Whoever writes an anti-war novel could just as well write a book against icebergs, it says right at the beginning of “Slaughterhouse 5”. Kurt Vonnegut was not deterred by this and published his novel in 1969, which quickly became a classic with its mixture of science fiction, autobiography and postmodern irony.

The versatile author Ryan North, known for the webcomic “Dinosaur Comics” as well as for the Marvel series “Squirrel Girl”, and the illustrator Albert Monteys, most recently nominated for an Eisner Award with “Universe!” Let Romans inspire fancy page layouts.

They keep finding new graphic solutions for sequences told backwards, instantaneous changes of time and place, or the stories of the Tralfamadorians based on simultaneity. And when Vonnegut describes the belongings of a US soldier in the Battle of the Bulge, the adaptation spreads this out in the form of cut-out figures and a dress-up doll on the page.

The science fiction novels that Billy Pilgrim devours as a traumatized veteran – whether out of escapism or because that’s where a better world appears – meanwhile mutate into comic books with a trashy retro look. The playful access to the original text and the cartoon-like drawings make “Schlachthof 5” an entertaining comic that knows how to implement the absurdity of the plot well.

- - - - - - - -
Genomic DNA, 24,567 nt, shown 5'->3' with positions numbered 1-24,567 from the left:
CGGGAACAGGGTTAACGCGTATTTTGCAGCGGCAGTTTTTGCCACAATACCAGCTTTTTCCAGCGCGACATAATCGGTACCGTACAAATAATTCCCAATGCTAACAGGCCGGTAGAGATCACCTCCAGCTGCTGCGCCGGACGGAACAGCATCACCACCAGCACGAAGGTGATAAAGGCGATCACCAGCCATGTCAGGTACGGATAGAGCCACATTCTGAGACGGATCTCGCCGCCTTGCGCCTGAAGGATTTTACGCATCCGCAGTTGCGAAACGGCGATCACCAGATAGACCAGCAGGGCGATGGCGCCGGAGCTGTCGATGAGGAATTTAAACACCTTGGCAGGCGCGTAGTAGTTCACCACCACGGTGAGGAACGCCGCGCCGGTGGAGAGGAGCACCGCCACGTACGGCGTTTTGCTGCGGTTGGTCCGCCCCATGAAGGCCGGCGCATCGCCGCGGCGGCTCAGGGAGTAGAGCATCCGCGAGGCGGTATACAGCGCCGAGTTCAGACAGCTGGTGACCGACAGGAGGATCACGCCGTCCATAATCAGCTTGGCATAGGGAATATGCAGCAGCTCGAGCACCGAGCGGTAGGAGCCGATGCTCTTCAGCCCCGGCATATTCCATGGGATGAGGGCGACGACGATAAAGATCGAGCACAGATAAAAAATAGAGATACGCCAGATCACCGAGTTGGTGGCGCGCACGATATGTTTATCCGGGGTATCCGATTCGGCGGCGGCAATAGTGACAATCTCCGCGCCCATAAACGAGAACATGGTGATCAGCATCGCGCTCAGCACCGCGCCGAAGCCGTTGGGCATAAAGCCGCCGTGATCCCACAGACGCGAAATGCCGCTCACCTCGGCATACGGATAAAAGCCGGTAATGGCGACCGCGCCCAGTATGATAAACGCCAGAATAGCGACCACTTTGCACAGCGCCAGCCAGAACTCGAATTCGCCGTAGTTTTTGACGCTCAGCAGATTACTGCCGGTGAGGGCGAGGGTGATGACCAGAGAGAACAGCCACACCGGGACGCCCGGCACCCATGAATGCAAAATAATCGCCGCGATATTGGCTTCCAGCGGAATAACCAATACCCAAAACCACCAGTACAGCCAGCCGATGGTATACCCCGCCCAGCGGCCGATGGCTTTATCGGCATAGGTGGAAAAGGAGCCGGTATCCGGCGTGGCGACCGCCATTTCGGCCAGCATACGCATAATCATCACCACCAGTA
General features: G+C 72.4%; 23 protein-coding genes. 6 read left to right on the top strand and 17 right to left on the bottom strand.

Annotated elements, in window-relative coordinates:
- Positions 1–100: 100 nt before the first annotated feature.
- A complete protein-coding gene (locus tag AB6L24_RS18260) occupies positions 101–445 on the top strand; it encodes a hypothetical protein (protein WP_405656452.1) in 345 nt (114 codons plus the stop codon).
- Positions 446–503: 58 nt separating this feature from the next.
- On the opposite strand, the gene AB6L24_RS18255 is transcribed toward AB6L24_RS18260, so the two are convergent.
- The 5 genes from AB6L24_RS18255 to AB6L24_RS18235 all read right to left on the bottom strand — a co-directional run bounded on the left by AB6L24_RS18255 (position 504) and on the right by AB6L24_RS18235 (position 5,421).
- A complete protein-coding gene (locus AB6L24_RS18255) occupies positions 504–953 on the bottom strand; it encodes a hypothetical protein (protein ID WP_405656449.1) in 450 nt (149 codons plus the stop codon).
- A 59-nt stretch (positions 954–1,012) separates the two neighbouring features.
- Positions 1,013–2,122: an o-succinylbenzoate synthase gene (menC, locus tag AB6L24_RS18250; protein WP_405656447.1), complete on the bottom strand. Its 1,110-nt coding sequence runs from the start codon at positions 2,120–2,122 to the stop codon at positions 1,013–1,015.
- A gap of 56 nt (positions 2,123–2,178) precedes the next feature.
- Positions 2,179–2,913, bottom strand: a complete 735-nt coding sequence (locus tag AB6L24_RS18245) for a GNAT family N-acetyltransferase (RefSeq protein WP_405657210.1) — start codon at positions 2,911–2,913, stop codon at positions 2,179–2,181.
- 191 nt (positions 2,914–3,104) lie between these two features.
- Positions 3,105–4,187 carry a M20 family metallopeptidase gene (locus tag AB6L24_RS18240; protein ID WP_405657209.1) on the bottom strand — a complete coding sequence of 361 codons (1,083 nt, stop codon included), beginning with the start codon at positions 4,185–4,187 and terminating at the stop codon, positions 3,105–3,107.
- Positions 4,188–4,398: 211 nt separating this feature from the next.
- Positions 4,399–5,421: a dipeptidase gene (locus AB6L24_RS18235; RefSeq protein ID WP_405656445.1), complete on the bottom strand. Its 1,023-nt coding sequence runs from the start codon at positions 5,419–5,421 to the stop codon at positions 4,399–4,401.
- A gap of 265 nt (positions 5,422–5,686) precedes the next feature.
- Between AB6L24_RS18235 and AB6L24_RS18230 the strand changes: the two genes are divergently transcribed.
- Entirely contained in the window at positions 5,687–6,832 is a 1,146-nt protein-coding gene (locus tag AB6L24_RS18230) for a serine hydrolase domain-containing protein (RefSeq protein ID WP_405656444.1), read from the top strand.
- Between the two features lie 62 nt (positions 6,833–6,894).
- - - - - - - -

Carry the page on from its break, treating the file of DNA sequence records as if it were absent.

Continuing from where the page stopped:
Being kidnapped by aliens and put in a human zoo seems just as plausible in Vonnegut’s world as being a prisoner of war in an old Dresden slaughterhouse brewing malt syrup for pregnant women. The crater landscape in which the hero finds himself after the air raids seems as unreal as an alien planet.

Incidentally, the number of victims, which Kurt Vonnegut took from the long-discredited work “Der Untergang Dresdens” by the later Holocaust denier David Irving, was corrected in the comic from 135,000 to 25,000. However, Billy Pilgrim reads the corrected figure in an edition of Irving’s book, so that this is (involuntarily) revised as well.

What gets lost a bit in the adaptation is the underlying feeling that Vonnegut’s laconic, serene diction is ultimately just a desperate reaction to not being able to comprehend the horrors of war.

North and Monteys show that they can condense the novel down to its essentials, gently modernize it and process it visually imaginatively. But the fact that Vonnegut’s postmodern gimmicks and sci-fi clichés are only mechanisms of escape and suppression in the face of war trauma is rarely felt in her comic.